How to Become a Psychologist in Oregon
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The healthcare industry in the great state of Oregon is the fastest growing industry, with a projected growth of 27.9% through the year 2020 according to the Quality Info of the Oregon Employment Department. This is great news for future psychologists, as there will be a wealth of new positions opening, and psychologists will be offered competitive salaries and benefits.
The job of a psychologist is often difficult but it can also be very rewarding. A psychologist can be a client’s greatest ally in fighting mental health issues and illnesses; he or she can assess and diagnose mental disorders, create treatment plans and help their clients work to meet essential goals. Many times, psychologists are successful in providing their client with a greater sense of well-being and mental health. This is a lot of responsibility to take on, so the state of Oregon has put several requirements into place to ensure those who are licensed are properly qualified to handle the job. These include educational, experience and examination requirements that are not easy to meet.
Education Requirements for Psychologist Licensing in Oregon
The first steps in becoming a psychologist include obtaining the right kind of schooling. In the state of Oregon, that includes graduating from a doctoral program in psychology that has been accredited by the American Psychological Association. The state offers up some great doctoral programs, including those available at the University of Oregon, Pacific University, Oregon State University and George Fox University. Read more about OR psychology degrees.
Doctorate’s degrees typically take between 3 and 7 years, depending upon the one you choose. If your program includes a supervised residency or internship, it can count against the supervised experience you need in order to obtain your license. After earning a Bachelor’s and Master’s Degree (which typically takes about 6 years in all), the remainder of the education you need can take between 2 and 4 years. When you are finished, you will have invested between 8 and 10 years in your psychology education. Learn more about Oregon psychology degree programs and schools here.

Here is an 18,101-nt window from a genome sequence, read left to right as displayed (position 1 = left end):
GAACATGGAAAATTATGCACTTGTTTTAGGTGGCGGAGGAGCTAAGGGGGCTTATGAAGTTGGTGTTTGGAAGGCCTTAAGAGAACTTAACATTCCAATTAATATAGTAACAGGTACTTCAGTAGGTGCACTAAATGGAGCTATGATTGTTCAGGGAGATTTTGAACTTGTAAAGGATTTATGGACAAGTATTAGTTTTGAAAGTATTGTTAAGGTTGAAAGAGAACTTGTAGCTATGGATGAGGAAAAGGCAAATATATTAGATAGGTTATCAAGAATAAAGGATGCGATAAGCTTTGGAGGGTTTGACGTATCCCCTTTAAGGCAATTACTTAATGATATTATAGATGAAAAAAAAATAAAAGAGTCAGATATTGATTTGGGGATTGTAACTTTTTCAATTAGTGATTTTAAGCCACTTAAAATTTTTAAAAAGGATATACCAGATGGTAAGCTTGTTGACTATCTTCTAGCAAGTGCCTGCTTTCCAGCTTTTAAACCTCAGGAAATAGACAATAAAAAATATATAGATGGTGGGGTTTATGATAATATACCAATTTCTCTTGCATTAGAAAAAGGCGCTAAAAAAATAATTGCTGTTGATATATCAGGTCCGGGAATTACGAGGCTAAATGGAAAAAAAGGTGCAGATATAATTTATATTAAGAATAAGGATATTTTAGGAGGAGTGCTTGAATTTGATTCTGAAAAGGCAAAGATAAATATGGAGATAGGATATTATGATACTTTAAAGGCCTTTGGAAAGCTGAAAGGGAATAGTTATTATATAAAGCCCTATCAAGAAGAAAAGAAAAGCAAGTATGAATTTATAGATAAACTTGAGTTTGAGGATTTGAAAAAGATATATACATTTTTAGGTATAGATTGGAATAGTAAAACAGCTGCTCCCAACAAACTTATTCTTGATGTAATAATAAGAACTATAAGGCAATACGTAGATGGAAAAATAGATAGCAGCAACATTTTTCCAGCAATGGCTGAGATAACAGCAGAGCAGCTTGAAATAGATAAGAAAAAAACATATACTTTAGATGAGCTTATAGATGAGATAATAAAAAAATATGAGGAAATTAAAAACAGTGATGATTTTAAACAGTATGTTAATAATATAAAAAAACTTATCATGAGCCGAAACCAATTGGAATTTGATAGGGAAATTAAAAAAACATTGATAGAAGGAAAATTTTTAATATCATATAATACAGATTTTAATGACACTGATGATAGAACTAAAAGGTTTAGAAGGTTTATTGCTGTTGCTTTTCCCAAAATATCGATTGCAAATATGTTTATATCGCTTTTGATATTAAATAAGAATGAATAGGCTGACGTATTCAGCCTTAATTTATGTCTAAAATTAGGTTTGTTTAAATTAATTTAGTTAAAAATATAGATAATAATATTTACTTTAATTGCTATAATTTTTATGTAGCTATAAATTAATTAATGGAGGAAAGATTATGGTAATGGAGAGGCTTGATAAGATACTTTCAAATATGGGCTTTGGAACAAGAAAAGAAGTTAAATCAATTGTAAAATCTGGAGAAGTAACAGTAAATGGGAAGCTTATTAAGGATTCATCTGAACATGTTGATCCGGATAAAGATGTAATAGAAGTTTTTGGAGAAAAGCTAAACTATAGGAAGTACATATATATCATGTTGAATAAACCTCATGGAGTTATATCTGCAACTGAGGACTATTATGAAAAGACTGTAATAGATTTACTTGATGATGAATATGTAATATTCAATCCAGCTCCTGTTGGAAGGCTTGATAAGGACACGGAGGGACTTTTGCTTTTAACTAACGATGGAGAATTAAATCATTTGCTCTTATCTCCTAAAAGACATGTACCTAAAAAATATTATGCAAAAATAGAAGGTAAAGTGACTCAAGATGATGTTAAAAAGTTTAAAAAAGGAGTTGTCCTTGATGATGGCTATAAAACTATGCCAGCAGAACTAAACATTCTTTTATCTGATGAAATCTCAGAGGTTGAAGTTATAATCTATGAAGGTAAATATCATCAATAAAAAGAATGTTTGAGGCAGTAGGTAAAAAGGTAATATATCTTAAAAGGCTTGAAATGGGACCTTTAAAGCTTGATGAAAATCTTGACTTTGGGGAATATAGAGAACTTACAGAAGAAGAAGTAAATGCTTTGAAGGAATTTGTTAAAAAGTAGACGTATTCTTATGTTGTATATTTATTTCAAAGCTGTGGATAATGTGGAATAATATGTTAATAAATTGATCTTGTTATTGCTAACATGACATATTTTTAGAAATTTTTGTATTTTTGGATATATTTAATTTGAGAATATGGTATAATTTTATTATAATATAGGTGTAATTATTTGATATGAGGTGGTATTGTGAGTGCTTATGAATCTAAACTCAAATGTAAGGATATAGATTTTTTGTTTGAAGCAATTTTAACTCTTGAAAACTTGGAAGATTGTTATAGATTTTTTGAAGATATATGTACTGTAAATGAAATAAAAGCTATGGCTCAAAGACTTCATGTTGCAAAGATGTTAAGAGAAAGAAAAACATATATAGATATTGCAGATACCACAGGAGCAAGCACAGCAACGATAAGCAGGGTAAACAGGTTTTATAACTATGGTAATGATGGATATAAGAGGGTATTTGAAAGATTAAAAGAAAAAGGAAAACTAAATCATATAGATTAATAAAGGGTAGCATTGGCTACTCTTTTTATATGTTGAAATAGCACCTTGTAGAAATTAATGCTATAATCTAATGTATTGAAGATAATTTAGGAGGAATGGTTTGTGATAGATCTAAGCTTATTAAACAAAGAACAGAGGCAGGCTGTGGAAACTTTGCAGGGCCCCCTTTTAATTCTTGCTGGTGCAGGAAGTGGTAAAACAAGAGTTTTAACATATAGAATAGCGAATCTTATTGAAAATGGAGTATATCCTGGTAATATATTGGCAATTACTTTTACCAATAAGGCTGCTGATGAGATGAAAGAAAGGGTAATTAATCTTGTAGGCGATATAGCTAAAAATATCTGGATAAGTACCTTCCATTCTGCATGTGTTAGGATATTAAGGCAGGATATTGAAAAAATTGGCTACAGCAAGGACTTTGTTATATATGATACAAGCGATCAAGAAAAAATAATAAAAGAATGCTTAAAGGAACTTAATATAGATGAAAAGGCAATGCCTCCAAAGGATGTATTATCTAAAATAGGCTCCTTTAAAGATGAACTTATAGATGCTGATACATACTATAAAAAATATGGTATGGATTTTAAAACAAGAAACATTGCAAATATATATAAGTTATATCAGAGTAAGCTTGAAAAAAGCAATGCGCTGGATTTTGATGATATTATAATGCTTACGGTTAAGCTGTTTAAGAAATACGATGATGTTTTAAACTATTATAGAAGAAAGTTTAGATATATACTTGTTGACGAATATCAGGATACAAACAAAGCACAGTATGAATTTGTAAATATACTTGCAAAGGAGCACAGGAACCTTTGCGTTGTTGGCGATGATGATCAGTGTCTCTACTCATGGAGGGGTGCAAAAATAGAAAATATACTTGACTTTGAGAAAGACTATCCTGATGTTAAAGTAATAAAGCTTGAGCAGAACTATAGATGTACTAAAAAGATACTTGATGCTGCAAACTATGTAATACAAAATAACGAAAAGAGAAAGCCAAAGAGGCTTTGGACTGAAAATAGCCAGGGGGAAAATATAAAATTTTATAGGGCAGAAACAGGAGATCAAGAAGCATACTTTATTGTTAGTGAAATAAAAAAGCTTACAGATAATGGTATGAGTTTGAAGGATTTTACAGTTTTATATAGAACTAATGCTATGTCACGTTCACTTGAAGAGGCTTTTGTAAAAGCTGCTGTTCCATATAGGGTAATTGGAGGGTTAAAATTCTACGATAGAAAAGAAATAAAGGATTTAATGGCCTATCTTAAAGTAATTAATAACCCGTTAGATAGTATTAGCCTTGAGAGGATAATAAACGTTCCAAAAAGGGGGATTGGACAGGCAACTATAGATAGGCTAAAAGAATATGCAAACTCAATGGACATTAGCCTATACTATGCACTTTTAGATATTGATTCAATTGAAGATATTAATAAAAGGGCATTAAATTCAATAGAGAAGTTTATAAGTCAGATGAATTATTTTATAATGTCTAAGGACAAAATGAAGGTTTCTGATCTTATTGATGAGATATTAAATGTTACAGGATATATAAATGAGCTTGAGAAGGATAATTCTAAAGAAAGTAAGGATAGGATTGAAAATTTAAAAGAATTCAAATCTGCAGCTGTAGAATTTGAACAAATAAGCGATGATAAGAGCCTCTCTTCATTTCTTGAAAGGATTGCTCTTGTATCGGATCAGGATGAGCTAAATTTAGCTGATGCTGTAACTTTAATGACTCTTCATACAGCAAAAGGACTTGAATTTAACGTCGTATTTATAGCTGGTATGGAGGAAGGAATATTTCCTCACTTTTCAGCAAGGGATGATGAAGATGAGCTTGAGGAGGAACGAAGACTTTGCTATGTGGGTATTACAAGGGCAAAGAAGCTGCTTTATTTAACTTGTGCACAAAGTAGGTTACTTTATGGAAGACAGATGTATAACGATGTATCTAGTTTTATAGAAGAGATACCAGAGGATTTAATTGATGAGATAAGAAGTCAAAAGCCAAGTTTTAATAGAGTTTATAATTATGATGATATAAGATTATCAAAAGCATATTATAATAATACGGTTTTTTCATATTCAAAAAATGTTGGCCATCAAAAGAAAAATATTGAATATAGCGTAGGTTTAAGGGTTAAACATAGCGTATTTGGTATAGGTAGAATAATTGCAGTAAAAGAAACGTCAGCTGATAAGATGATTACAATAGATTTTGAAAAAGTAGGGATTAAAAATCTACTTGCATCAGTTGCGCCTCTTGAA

Supervised Professional Experience Requirements for a Psychologist
The supervised professional experience required in the state of Oregon is outlined in Chapter 675 of the Oregon Statutes. Although you’ve been gaining education for many years, you’ll need to accumulate at least 2 years of experience under the direction of a psychologist licensed in the state of Oregon. One year of this may be completed while you’re obtaining your degree, in the form of a residency or internship.
Note: To learn more about how to earn a psychology license in the state of Oregon, please visit the Oregon Board of Psychologist Examiners.
Examinations for the Psychologist License in Oregon
Once you’ve obtained your education and the supervised experience required under Oregon law, you’re almost there. The next step is to take the state-required examinations that test whether you’re qualified to be licensed as a psychologist. The first examination is the Examination for Professional Practice in Psychology (EPPP). This examination contains 225 questions and covers various topics including bases of behavior, intervention, prevention and ethics.
The Jurisprudence Exam can be taken while you’re finishing up your doctorate if you desire. This test consists of 60, multiple-choice items designed to “determine the competency of each candidate to practice psychology safely and responsibly in Oregon with knowledge of applicable laws and regulations, including the APA Ethical Principles and Code of Conduct.”
Psychologist Career Outlook In Oregon
The Bureau of Labor Statistics reports that there were approximately 1,320 clinical, counseling and school psychologists in Oregon as of May 2011. These psychologists are reported to earn an annual median wage of $70,200. The BLS states that the median wage is the center line; half of psychologists in the state of Oregon earn less than this amount, while half earn more. The lowest ten percent of psychologists on a national level earned lower than $39,060 and the top ten percent earned an annual median wage exceeding $110,410.